Tag Archives: CHAT festival

Update on CHAT festival

7 Jan

The time’s approaching for the CHAT festival at UNC Chapel Hill. It’s been so much fun to write for this event, as part of the Virtual Performance Factory.. Like many playwrights, I’m well acquainted with “development hell” and this gig, by contrast, has always involved a guarantee that the thing will be taken into full production—in collaboration with Icarus, a commercial video game company (Fallen Earth producers).

The brief? To write a short script for live performance with audience interaction (no, Mildred, not the dreaded “audience participation” where people are hauled on stage before the rest of a seated audience for ritual humiliation–but a way of scripting for an interactive space where the audience become a part of the event). Also to include: virtual and video-game elements, which are being designed and produced by Icarus.

My piece involves a head-injured soldier who lives in a cardboard-box homeless village under a freeway, but steps through the “doors” of memory into another world–the world of remembered war-fare, modeled on an action video game. Continue reading

“How the Future Force Warrior Will Work”

25 Nov

HowStuffWorks “How the Future Force Warrior Will Work”.

I’m fascinated by the interface of war and virtual reality–the moral questions it embeds as war becomes more possible to conduct at a distance (from the US anyway), and the ways in which video games and war are working together to create virtual environments in which real people get killed.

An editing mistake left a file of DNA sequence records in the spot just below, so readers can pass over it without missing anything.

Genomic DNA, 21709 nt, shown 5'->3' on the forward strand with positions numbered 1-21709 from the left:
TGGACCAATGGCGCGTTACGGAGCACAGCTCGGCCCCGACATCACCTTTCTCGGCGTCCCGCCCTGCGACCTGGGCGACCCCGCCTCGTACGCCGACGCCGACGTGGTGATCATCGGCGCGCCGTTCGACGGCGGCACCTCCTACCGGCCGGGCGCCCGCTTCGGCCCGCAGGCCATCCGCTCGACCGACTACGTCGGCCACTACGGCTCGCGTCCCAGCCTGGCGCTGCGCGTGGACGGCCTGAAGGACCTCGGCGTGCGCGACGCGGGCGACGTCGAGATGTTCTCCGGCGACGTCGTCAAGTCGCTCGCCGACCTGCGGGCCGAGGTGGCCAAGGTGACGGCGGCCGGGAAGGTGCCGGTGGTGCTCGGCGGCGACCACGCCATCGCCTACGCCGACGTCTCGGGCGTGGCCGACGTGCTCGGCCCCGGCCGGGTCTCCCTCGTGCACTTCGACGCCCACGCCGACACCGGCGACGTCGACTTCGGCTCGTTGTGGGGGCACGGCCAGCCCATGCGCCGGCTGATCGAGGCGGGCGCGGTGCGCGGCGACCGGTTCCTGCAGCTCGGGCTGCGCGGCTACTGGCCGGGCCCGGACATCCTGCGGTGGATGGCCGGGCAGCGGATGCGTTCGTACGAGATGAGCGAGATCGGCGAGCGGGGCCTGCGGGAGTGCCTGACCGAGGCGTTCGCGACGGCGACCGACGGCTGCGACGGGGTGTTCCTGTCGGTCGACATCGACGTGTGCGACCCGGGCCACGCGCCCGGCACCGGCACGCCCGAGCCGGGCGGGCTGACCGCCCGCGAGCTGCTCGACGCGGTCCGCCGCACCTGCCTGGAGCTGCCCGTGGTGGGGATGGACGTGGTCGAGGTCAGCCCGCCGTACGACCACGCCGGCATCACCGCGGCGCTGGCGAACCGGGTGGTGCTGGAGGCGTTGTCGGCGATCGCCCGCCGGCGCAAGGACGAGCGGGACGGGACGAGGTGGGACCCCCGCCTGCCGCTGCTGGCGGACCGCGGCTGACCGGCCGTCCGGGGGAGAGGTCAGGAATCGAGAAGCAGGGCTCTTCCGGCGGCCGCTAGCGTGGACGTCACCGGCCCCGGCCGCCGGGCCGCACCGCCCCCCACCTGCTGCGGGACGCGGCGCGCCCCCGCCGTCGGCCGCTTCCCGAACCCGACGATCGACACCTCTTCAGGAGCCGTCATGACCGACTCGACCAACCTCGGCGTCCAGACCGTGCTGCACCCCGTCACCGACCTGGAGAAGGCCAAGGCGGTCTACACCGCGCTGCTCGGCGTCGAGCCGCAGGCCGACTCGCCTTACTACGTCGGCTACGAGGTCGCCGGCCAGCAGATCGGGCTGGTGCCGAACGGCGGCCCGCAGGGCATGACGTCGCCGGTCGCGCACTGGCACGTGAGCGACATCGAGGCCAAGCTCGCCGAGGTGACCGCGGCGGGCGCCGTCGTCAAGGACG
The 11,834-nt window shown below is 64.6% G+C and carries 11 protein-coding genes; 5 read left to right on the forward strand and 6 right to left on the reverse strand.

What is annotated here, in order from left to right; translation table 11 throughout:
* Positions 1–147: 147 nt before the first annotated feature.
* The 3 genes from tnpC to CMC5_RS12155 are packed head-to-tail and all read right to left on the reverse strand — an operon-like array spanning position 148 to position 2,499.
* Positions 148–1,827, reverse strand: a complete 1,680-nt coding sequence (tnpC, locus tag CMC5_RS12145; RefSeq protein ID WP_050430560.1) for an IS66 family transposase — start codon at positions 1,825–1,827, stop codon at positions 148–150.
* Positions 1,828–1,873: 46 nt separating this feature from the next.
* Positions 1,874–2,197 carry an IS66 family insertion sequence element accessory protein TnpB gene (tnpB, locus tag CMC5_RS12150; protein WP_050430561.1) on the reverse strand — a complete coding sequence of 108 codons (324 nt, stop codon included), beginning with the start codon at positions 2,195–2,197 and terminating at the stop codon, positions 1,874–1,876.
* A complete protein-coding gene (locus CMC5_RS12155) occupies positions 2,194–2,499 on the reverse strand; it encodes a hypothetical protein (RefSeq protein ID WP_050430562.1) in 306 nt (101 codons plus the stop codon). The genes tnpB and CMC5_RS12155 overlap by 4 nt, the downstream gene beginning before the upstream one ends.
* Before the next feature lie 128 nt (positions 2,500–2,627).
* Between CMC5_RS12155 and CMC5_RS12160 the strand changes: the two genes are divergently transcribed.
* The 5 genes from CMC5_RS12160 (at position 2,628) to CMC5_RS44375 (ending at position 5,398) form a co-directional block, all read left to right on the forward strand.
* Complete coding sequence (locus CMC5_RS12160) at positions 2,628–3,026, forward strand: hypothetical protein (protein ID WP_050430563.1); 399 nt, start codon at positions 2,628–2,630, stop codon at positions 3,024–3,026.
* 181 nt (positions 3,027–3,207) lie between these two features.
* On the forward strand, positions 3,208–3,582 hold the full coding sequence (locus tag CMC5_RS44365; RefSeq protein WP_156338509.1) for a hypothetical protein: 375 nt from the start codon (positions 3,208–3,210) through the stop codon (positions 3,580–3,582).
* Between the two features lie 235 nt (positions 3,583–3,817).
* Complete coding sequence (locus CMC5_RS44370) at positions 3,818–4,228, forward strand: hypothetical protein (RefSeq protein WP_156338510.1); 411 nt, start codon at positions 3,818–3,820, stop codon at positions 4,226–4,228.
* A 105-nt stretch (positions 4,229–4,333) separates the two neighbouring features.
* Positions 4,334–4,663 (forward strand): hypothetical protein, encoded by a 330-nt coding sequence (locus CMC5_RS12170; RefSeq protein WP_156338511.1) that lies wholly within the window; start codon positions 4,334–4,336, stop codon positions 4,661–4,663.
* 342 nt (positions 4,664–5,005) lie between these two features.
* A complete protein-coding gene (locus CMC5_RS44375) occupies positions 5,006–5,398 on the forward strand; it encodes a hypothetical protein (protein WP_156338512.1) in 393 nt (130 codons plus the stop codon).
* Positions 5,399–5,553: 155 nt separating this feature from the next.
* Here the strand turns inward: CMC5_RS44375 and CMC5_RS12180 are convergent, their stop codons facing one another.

Here’s a little sample of the article (linked above) which describes the next generation of technologically-augmented US warriors, to be unleashed in battle within 10 years:

“Soldiers will utilize a voice-activated, drop-down screen in the helmet to access information without having to put down their weapons. Embedded in a pair of transparent glasses, the display will appear to the soldier as a 17-inch screen. This screen can display maps and real-time video provided by a forward-positioned scout team, satellite or aircraft. According to DeGay, “We are working to have the graphic user interface inside the computer systems to either replicate computer graphic user interfaces or even Playstation 2/Xbox graphic user interfaces,” because most of today’s soldiers are already familiar with how those systems work.”

So Playstation 2 and XBox become the screen model for actual war fare. Among other unforgettable phrases in this article (from the HowStuffWorks site):
“Imagine a platoon of soldiers wearing suits that turn an ordinary person into a real, live superhero.”

I don’t know about you, but I find the idea of young guys playing a sort of war-adapted XBox while able to leap tall buildings and crush living enemies to death kind of terrifying.

So, this is nominally a blog to do with theatre. What do virtual warfare and robotic soldiering have to do with theatre? I think the answer is something to do with the troubled notion of liveness–of co-presence. Historically the “live” aspect is at the ontological core of theatre, but increasingly, as the theatres empty and cyberspace fills up, as the country wages war with no end-game in sight but we see nary a body—there’s no “there” there. We are shifting radically away from what “presence” used to mean–cohabiting physical space, but the hunger for co-presence, and new ways of achieving it, haven’t gone away (here i am typing into the white-space of the screen after all, dear reader).

I’m interested in how theatre can deal with this, create spaces of witnessing and co-presence that acknowledge that live and virtual are no longer separate categories but commingled in almost every aspect of everyday life.